A mark must be relevant for the ideas and activities it represents. An elegant typeface will suit a high-end restaurant more than it will a children’s nursery. A palette of fluorescent pink and yellow isn’t going to help your message engage with male pensioners. The more appropriate your rationale behind a particular design, the easier it becomes to sell the idea to a client. And that can often be the most challenging part of a project. Designers don’t just design. They sell, too.

5. Aim for easy recall

Simplicity aids recognition, especially when so many brands are competing for our attention. You want to give onlookers the opportunity to recall a mark after just a quick glance, and that’s not possible with an overly detailed design. A trademark has to be focused in concept – have a single ‘story’ – and in most cases must be uncomplicated in form. This is because it needs to work at a variety of sizes and in a range of applications, from a website icon in a browser bar to signage on a building.

4. Keep it appropriate

A mark must be relevant for the ideas and activities it represents. An elegant typeface will suit a high-end restaurant more than it will a children’s nursery. A palette of fluorescent pink and yellow isn’t going to help your message engage with male pensioners. The more appropriate your rationale behind a particular design, the easier it becomes to sell the idea to a client. And that can often be the most challenging part of a project. Designers don’t just design. They sell, too.

Design Studi- Online,
Design Studio Online,
DS-O,
DSO,
dsovn,
design studio,
studio online,
design,
studio,
dịch vụ thiết kế đồ họa chuyên nghiệp,
dịch vụ graphic design,
dịch vụ design,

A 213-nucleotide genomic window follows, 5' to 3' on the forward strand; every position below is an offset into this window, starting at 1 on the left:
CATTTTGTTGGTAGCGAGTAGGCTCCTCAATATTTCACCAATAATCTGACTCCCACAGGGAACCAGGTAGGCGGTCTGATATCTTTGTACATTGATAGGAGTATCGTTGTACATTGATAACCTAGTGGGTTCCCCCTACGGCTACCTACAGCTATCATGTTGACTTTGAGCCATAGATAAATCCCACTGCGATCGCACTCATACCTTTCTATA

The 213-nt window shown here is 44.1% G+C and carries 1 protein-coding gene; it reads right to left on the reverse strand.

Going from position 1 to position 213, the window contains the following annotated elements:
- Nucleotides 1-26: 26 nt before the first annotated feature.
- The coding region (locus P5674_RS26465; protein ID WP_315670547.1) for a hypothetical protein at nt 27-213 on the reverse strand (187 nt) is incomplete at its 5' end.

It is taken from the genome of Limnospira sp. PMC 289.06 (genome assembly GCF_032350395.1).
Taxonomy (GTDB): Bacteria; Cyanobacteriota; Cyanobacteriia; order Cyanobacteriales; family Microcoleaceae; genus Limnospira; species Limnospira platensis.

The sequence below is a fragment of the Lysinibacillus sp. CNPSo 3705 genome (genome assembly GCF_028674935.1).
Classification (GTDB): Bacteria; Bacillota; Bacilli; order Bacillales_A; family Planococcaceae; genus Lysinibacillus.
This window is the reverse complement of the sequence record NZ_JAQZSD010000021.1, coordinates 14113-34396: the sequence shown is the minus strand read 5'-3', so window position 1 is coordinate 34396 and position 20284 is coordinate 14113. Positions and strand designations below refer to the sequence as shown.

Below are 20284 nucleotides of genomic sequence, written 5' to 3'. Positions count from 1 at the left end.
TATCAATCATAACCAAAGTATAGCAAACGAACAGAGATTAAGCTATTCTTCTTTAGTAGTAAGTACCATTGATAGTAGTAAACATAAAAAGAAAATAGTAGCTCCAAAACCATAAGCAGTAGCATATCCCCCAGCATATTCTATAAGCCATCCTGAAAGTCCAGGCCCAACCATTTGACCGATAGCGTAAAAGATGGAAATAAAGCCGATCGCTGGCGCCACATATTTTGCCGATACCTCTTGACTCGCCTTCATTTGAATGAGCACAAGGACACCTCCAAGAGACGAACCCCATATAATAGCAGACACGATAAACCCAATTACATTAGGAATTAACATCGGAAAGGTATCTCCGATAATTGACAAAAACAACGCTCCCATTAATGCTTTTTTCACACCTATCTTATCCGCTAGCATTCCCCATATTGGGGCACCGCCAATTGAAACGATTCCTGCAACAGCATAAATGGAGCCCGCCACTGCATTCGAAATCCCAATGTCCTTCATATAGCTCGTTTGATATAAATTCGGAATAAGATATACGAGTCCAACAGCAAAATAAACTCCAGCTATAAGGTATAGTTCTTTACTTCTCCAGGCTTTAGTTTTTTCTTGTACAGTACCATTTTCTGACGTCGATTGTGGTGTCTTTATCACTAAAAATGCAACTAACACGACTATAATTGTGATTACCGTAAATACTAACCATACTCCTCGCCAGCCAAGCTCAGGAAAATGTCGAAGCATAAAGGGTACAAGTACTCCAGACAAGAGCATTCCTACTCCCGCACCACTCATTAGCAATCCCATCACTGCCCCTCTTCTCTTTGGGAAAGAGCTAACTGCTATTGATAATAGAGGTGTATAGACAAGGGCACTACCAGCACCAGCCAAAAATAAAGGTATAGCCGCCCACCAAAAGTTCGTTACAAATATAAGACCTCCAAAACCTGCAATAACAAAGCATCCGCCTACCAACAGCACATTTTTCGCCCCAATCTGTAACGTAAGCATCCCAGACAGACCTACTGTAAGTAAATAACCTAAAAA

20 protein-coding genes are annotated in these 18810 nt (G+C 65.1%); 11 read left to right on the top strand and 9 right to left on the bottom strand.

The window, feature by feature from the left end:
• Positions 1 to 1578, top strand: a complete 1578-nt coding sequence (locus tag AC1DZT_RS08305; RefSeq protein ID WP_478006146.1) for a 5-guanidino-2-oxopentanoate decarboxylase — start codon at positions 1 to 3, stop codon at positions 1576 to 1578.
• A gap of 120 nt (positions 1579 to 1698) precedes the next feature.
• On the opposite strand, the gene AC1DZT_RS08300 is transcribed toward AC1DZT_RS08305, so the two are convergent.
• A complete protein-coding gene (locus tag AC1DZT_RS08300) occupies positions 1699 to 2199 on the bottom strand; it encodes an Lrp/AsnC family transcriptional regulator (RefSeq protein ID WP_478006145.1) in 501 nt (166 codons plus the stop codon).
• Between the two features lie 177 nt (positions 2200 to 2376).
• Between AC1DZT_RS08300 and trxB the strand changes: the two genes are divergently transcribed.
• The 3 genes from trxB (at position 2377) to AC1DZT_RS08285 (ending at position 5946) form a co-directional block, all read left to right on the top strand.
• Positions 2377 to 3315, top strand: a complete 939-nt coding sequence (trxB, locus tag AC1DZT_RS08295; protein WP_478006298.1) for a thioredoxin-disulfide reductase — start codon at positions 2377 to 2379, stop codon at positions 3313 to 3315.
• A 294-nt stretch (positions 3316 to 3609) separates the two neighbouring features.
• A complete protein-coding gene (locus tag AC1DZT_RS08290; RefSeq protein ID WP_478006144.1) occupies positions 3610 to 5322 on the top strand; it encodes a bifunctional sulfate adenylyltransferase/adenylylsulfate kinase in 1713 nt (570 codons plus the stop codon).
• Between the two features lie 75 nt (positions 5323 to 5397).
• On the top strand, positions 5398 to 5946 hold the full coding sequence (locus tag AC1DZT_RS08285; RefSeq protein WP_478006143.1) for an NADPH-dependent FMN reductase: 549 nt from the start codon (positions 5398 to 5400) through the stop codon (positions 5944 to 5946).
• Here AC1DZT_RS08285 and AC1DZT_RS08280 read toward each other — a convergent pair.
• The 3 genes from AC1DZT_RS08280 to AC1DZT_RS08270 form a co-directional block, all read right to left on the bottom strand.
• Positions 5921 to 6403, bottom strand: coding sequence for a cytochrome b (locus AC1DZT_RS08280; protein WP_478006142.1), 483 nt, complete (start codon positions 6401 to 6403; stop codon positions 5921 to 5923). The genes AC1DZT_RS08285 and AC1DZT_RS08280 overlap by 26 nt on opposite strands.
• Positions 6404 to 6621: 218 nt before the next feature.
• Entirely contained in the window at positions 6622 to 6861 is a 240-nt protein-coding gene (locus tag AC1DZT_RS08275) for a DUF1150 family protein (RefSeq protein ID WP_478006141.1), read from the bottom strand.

dịch vụ tư vấn định hướng hình ảnh chuyên nghiệp,
dịch vụ thiết kế nhận diện thương hiệu,
dịch vụ thiết kế hệ thống nhận diện thương hiệu,
dịch vụ thiết kế visual identity,
dịch vụ thiết kế logo,
dịch vụ thiết kế biểu tượng thương hiệu,
dịch vụ thiết kế logosymbol,
dịch vụ thiết kế logotype.
5. Aim for easy recall

Simplicity aids recognition, especially when so many brands are competing for our attention. You want to give onlookers the opportunity to recall a mark after just a quick glance, and that’s not possible with an overly detailed design. A trademark has to be focused in concept – have a single ‘story’ – and in most cases must be uncomplicated in form. This is because it needs to work at a variety of sizes and in a range of applications, from a website icon in a browser bar to signage on a building.

Design Studi- Online,
Design Studio Online,
DS-O,
DSO,
dsovn,
design studio,
studio online,
design,
studio,
dịch vụ thiết kế đồ họa chuyên nghiệp,
dịch vụ graphic design,
dịch vụ design,
dịch vụ tư vấn định hướng hình ảnh chuyên nghiệp,
dịch vụ thiết kế nhận diện thương hiệu,
dịch vụ thiết kế hệ thống nhận diện thương hiệu,
dịch vụ thiết kế visual identity,
dịch vụ thiết kế logo,
dịch vụ thiết kế biểu tượng thương hiệu,
dịch vụ thiết kế logosymbol,
dịch vụ thiết kế logotype.

hello@ds-o.vn

+84 9 3200 3889

50 Hang Bai, Hoan Kiem, Ha Noi